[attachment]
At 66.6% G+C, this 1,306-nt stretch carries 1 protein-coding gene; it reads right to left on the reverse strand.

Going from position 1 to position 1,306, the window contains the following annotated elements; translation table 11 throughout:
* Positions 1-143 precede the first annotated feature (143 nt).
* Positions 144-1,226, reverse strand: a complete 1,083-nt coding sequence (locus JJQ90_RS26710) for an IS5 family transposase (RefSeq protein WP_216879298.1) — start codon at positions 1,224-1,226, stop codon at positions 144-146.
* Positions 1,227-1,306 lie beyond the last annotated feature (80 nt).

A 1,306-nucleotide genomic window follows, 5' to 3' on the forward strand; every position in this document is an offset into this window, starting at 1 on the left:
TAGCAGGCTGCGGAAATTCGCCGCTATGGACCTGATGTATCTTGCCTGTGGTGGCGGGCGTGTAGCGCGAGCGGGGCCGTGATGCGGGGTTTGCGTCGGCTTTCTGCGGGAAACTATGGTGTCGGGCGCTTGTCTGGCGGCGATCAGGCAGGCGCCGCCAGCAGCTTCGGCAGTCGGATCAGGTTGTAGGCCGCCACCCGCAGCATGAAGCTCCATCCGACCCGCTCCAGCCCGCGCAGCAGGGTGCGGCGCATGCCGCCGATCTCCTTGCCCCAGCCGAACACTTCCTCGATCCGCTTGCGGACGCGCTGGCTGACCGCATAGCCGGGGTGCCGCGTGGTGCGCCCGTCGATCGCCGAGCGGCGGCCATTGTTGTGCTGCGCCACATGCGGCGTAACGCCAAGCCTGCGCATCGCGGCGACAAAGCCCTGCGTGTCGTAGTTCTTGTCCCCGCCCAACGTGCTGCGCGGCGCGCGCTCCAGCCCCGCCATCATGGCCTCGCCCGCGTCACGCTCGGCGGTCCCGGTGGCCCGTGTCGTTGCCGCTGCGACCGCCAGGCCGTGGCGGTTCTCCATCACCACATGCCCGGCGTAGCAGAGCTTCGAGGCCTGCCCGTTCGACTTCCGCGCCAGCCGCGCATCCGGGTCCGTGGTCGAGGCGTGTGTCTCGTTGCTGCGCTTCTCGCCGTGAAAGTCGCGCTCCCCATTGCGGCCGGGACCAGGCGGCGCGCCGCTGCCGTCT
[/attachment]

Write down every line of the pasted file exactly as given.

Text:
At 66.6% G+C, this 1,306-nt stretch carries 1 protein-coding gene; it reads right to left on the reverse strand.

Going from position 1 to position 1,306, the window contains the following annotated elements; translation table 11 throughout:
* Positions 1-143 precede the first annotated feature (143 nt).
* Positions 144-1,226, reverse strand: a complete 1,083-nt coding sequence (locus JJQ90_RS26710) for an IS5 family transposase (RefSeq protein WP_216879298.1) — start codon at positions 1,224-1,226, stop codon at positions 144-146.
* Positions 1,227-1,306 lie beyond the last annotated feature (80 nt).

A 1,306-nucleotide genomic window follows, 5' to 3' on the forward strand; every position in this document is an offset into this window, starting at 1 on the left:
TAGCAGGCTGCGGAAATTCGCCGCTATGGACCTGATGTATCTTGCCTGTGGTGGCGGGCGTGTAGCGCGAGCGGGGCCGTGATGCGGGGTTTGCGTCGGCTTTCTGCGGGAAACTATGGTGTCGGGCGCTTGTCTGGCGGCGATCAGGCAGGCGCCGCCAGCAGCTTCGGCAGTCGGATCAGGTTGTAGGCCGCCACCCGCAGCATGAAGCTCCATCCGACCCGCTCCAGCCCGCGCAGCAGGGTGCGGCGCATGCCGCCGATCTCCTTGCCCCAGCCGAACACTTCCTCGATCCGCTTGCGGACGCGCTGGCTGACCGCATAGCCGGGGTGCCGCGTGGTGCGCCCGTCGATCGCCGAGCGGCGGCCATTGTTGTGCTGCGCCACATGCGGCGTAACGCCAAGCCTGCGCATCGCGGCGACAAAGCCCTGCGTGTCGTAGTTCTTGTCCCCGCCCAACGTGCTGCGCGGCGCGCGCTCCAGCCCCGCCATCATGGCCTCGCCCGCGTCACGCTCGGCGGTCCCGGTGGCCCGTGTCGTTGCCGCTGCGACCGCCAGGCCGTGGCGGTTCTCCATCACCACATGCCCGGCGTAGCAGAGCTTCGAGGCCTGCCCGTTCGACTTCCGCGCCAGCCGCGCATCCGGGTCCGTGGTCGAGGCGTGTGTCTCGTTGCTGCGCTTCTCGCCGTGAAAGTCGCGCTCCCCATTGCGGCCGGGACCAGGCGGCGCGCCGCTGCCGTCT